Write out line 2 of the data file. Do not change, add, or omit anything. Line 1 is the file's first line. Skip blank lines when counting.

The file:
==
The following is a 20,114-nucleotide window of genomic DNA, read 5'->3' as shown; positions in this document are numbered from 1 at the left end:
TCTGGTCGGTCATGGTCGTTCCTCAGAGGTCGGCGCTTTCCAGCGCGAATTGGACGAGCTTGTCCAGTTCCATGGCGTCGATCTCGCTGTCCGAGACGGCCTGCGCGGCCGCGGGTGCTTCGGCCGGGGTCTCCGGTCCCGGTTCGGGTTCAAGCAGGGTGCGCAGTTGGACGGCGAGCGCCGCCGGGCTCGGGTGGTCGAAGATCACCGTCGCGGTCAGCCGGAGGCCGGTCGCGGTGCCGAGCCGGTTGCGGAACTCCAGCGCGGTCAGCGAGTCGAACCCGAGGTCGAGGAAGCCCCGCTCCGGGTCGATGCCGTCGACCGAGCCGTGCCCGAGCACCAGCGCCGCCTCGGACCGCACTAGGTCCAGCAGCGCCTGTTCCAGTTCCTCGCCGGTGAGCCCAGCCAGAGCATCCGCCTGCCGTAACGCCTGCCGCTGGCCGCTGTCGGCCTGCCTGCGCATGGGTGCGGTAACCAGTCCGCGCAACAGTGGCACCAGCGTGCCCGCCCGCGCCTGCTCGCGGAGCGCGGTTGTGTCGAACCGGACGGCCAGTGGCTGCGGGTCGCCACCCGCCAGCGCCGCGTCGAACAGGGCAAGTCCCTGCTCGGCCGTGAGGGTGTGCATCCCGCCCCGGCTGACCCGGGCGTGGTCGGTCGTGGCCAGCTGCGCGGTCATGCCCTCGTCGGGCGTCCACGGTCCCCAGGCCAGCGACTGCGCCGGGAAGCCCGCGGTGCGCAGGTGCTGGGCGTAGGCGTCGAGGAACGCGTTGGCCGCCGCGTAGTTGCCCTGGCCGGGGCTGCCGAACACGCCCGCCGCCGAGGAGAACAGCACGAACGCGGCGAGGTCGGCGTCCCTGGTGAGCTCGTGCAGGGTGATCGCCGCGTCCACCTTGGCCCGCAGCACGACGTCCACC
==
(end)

TCTGGTCGGTCATGGTCGTTCCTCAGAGGTCGGCGCTTTCCAGCGCGAATTGGACGAGCTTGTCCAGTTCCATGGCGTCGATCTCGCTGTCCGAGACGGCCTGCGCGGCCGCGGGTGCTTCGGCCGGGGTCTCCGGTCCCGGTTCGGGTTCAAGCAGGGTGCGCAGTTGGACGGCGAGCGCCGCCGGGCTCGGGTGGTCGAAGATCACCGTCGCGGTCAGCCGGAGGCCGGTCGCGGTGCCGAGCCGGTTGCGGAACTCCAGCGCGGTCAGCGAGTCGAACCCGAGGTCGAGGAAGCCCCGCTCCGGGTCGATGCCGTCGACCGAGCCGTGCCCGAGCACCAGCGCCGCCTCGGACCGCACTAGGTCCAGCAGCGCCTGTTCCAGTTCCTCGCCGGTGAGCCCAGCCAGAGCATCCGCCTGCCGTAACGCCTGCCGCTGGCCGCTGTCGGCCTGCCTGCGCATGGGTGCGGTAACCAGTCCGCGCAACAGTGGCACCAGCGTGCCCGCCCGCGCCTGCTCGCGGAGCGCGGTTGTGTCGAACCGGACGGCCAGTGGCTGCGGGTCGCCACCCGCCAGCGCCGCGTCGAACAGGGCAAGTCCCTGCTCGGCCGTGAGGGTGTGCATCCCGCCCCGGCTGACCCGGGCGTGGTCGGTCGTGGCCAGCTGCGCGGTCATGCCCTCGTCGGGCGTCCACGGTCCCCAGGCCAGCGACTGCGCCGGGAAGCCCGCGGTGCGCAGGTGCTGGGCGTAGGCGTCGAGGAACGCGTTGGCCGCCGCGTAGTTGCCCTGGCCGGGGCTGCCGAACACGCCCGCCGCCGAGGAGAACAGCACGAACGCGGCGAGGTCGGCGTCCCTGGTGAGCTCGTGCAGGGTGATCGCCGCGTCCACCTTGGCCCGCAGCACGACGTCCACC